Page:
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Mac Donald, Laura M. 1963–

Mac Donald, Laura M. 1963–

PERSONAL: Born 1963, in Canada; immigrated to the United States; married.

ADDRESSES: HomeNew York, NY. Agent—c/o Author Mail, Walker & Co., 104 5th Ave., 7th Fl., New York, NY 10011. E-mail[email protected]

CAREER: Writer. Former television and film producer.


(With Alex Pugsley) Kay Darling (novel), Coach House Press (Toronto, Ontario, Canada), 1994.

(With Greg Eckler) Bull!: 144 Stupid Statements from the Market's Fallen Prophets (nonfiction), Andrews McMeel (Kansas City, MO), 2003.

The Curse of the Narrows: The Halifax Disaster of 1917 (nonfiction), Walker (New York, NY), 2005.

SIDELIGHTS: Laura M. Mac Donald collaborated with Alex Pugsley to create the novel Kay Darling. It was inspired by the authors' own correspondence with each other, and in the words of a Publishers Weekly writer, it features "laugh-out-loud passages" as well as "more sober chapters" that depict the characters' inner reflections. Kay is working on a screenplay, but she spends more time procrastinating than writing. Her sister, Claire, is grappling with basic questions of identity and what to do with her life. Will is their cynical friend, a gay actor/writer. Their interactions are depicted through letters, scraps of Kay's screenplay, stream-of-consciousness passages, and the like, which "give perfect insight into each person," added the Publishers Weekly reviewer.

In The Curse of the Narrows: The Halifax Disaster of 1917, Mac Donald recounts the story of what is believed to be the most powerful man-made explosion ever detonated, prior to the atomic bomb. The blast was an accident, triggered when a heavily-laden munitions ship, the Mont Blanc, was struck by a Belgian ship while in the harbor at Halifax, Nova Scotia. More than 1,600 people died, with thousands more injured, and the shock waves generated by the explosion damaged all the buildings within a sixteen-mile radius of the blast, which was heard up to 225 miles away. A rain of oil, and a twenty-foot tsunami were also created by the explosion. To further complicate matters, the nightmarish accident was quickly followed by a huge blizzard. A Publishers Weekly reviewer called this book a "minutely detailed if not particularly lively" accounting of the tragedy. Another opinion was offered by George Cohen, who in Booklist credited Mac Donald with telling the story with "vivid detail." A writer for Kirkus Reviews described The Curse of the Narrows as a "well-constructed tale of a horrific unnatural disaster."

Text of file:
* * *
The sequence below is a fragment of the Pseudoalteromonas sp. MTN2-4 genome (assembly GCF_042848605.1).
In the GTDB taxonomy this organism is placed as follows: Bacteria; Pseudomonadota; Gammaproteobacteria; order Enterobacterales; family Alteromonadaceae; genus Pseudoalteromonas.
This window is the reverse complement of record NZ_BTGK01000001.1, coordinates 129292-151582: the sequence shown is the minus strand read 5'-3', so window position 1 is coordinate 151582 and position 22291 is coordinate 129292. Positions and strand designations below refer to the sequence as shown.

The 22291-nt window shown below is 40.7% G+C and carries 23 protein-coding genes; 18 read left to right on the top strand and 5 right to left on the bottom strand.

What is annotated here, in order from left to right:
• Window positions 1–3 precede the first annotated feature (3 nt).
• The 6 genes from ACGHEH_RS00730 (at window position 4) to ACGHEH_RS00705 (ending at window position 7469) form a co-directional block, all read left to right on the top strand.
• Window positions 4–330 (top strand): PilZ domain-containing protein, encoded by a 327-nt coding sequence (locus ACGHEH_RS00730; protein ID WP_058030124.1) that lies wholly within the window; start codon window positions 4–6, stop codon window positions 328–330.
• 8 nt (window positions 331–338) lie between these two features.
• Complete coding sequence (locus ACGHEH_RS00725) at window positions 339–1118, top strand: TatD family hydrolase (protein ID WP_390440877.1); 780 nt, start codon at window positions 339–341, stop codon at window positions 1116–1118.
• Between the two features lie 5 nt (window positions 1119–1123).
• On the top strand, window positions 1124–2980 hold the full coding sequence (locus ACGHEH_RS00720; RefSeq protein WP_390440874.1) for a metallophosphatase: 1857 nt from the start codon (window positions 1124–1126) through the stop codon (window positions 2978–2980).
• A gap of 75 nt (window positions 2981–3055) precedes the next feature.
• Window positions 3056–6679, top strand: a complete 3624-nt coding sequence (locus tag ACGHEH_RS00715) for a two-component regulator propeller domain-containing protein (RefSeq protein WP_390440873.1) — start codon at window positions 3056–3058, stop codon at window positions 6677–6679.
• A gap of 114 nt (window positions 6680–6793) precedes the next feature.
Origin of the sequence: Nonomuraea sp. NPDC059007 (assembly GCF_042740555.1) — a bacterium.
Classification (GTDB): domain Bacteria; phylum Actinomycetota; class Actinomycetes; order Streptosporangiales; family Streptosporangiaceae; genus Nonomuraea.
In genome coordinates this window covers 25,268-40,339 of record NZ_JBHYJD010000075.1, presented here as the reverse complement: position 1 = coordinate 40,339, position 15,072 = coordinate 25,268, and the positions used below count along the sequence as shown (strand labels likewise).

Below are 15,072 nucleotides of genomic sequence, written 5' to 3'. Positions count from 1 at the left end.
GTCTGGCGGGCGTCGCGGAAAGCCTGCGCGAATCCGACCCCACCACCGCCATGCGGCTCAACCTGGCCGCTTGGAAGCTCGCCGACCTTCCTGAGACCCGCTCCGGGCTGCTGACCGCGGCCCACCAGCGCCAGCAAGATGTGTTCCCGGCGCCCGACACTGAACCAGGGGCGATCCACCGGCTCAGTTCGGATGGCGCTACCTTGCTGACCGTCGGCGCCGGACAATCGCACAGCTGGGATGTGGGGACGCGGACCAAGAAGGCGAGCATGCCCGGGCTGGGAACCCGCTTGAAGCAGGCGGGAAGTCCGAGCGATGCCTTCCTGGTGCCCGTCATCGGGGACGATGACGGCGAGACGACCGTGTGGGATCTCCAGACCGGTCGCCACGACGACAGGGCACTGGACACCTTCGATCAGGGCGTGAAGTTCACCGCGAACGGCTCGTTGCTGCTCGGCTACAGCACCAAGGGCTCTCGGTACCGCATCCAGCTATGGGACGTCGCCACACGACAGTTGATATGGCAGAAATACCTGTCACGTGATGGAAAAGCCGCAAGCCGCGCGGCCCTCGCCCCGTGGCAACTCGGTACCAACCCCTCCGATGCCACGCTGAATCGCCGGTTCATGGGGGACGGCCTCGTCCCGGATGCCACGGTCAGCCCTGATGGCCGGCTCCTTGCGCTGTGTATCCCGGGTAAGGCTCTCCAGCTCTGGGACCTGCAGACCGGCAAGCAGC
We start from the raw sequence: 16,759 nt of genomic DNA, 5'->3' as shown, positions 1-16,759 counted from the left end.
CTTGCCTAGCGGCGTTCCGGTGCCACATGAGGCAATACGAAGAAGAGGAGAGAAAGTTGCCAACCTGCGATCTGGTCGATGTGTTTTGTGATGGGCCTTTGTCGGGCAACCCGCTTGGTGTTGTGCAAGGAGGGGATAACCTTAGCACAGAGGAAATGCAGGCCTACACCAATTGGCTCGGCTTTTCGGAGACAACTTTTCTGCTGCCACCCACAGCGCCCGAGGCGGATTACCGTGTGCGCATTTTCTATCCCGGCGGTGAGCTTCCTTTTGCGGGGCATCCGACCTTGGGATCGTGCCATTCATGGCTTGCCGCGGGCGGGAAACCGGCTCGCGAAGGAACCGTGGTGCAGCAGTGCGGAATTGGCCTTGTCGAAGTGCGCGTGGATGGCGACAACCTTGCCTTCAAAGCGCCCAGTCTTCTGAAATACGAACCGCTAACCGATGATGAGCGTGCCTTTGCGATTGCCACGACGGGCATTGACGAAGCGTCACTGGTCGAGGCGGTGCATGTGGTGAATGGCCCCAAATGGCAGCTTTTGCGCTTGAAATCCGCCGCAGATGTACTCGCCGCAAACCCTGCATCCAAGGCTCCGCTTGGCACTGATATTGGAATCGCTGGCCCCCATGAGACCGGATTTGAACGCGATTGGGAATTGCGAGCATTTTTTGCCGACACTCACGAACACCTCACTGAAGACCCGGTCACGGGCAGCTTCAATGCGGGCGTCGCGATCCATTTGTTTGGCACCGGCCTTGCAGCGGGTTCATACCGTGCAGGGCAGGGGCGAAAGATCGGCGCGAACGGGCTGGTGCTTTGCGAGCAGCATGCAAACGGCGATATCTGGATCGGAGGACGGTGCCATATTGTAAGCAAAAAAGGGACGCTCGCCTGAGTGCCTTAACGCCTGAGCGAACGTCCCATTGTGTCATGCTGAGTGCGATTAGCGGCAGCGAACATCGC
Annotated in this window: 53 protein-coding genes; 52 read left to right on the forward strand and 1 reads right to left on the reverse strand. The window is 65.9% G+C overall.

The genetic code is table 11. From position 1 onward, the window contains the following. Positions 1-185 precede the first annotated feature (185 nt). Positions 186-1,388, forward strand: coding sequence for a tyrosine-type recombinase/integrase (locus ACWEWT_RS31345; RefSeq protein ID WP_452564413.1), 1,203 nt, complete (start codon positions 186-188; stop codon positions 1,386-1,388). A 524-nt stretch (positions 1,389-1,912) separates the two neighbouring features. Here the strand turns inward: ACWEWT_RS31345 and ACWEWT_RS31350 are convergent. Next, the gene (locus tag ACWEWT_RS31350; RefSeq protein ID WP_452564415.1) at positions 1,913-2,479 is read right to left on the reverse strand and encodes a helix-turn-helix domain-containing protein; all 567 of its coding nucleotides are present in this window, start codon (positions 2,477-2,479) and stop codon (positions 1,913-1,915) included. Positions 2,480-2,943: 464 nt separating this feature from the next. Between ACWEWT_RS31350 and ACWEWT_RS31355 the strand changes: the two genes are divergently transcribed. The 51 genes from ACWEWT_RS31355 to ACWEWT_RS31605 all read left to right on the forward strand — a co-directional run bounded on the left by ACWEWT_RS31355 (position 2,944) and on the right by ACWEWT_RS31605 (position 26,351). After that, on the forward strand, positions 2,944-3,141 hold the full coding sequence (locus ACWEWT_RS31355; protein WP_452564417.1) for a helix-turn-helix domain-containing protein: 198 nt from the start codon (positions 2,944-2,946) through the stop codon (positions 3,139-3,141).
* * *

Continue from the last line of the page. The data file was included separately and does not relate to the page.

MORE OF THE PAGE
Booklist, August, 2005, George Cohen, review of The Curse of the Narrows: The Halifax Disaster of 1917, p. 1987.

Kirkus Reviews, August 1, 2005, review of The Curse of the Narrows, p. 831.

Publishers Weekly, September 25, 1995, review of Kay Darling, p. 53; August 1, 2005, review of The Curse of the Narrows, p. 56.

San Diego Union-Tribune, October 23, 2005, Neal Matthews, review of The Curse of the Narrows.


Laura M. Mac Donald Home Page, (March 8, 2006).

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